Image of construction worker adapted from a public domain image provided by pixabay.

Five different ways Christians experience money

Over the next several posts, I will be describing five different ways Christians experience money:
1. The diligent Christian
2. The Christian living by faith
3. The destitute Christian
4. The prosperous Christian
5. The Christian in financial recovery

I’m not saying that every believer will fit neatly into one of these categories. Probably not. In different seasons of your life, you may fit into one or more of these categories—or maybe none of them at all.

What I am saying is this: Understanding that these categories exist opened my eyes to a God I never knew was there. Understanding that these categories exist also opened my eyes to something else: We usually need to look outside our own life experience to gain a better understanding of God and how He operates. Its very easy to judge others by our own life experience, but in doing so we miss a huge opportunity to identify with the heart of God.

One other thought: Getting out of debt, getting ready for retirement, giving wisely and generously, becoming a better financial manager, and earning more money are all worthy goals. But they take a back seat to simply staying in step with God and His purposes. If you let Him, God will use your financial situation to show you and your world His goodness.

Multi-colored image adapted from an image by the NASA Goddard Space Flight Center, Flickr, Creative Commons.

What money teaches us about the heart of God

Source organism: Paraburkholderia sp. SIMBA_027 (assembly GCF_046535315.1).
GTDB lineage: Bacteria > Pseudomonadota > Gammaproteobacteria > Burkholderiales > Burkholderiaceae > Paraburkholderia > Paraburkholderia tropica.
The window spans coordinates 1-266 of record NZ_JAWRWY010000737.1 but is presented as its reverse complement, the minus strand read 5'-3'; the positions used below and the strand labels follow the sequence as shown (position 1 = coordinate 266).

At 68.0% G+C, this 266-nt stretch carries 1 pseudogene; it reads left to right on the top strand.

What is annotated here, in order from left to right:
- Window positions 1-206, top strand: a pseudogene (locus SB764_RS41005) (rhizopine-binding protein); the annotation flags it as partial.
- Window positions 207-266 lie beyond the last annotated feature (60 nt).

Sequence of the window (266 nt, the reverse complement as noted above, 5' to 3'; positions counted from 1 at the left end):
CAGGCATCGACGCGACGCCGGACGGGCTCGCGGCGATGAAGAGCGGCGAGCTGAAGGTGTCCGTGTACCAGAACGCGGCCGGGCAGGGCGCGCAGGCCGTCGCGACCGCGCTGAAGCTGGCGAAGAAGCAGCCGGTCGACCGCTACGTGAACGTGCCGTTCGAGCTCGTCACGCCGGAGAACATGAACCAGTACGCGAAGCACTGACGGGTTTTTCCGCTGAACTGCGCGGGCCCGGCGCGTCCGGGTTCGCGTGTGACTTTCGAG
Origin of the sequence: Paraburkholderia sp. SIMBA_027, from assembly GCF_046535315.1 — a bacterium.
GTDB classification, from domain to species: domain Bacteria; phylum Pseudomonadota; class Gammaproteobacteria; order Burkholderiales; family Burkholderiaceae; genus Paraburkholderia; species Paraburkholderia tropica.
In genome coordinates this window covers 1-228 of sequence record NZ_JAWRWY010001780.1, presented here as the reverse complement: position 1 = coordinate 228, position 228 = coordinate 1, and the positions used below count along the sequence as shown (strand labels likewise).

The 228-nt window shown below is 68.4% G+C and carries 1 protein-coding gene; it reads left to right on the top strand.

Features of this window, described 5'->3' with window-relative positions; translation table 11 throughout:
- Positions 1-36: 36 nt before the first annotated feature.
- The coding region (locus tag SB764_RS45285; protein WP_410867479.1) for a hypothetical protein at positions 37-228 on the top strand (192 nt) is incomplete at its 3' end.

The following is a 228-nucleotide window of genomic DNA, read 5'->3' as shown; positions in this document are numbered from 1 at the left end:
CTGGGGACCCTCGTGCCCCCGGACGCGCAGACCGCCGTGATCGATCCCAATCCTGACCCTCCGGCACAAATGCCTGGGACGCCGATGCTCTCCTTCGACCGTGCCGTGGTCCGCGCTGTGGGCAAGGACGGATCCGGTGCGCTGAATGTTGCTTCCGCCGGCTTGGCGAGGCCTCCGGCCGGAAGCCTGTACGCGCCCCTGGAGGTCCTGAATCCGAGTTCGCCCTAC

My experience with money is probably different than yours.

With no money to my name—zero dollars—I made an offer on a million dollar piece of real estate and bought it. Many people don’t understand how that works. Yes, I was part owner of a million dollar piece of property. But that didn’t make me rich. It just meant I had partners, I had debt, and I had risk—if anything went wrong, I would go bankrupt and lose everything.

I’ve had the experience of sitting in swanky downtown offices with high-priced attorneys discussing how we would obtain $35 million in funding to turn our million dollar property into something spectacular. I’ve also had the experience of getting my food at a food pantry because I didn’t have any money to buy groceries. Sometimes both those experiences occurred on the same day. (By the way, the $35 million never came together; we ended up selling the property for a modest profit.)

I’ve had a middle class government job where I received a regular pay check that I needed to budget to make sure we had funds to pay our bills. And I’ve been self-employed—sometimes making $75 or more an hour, sometimes working for months without earning a cent.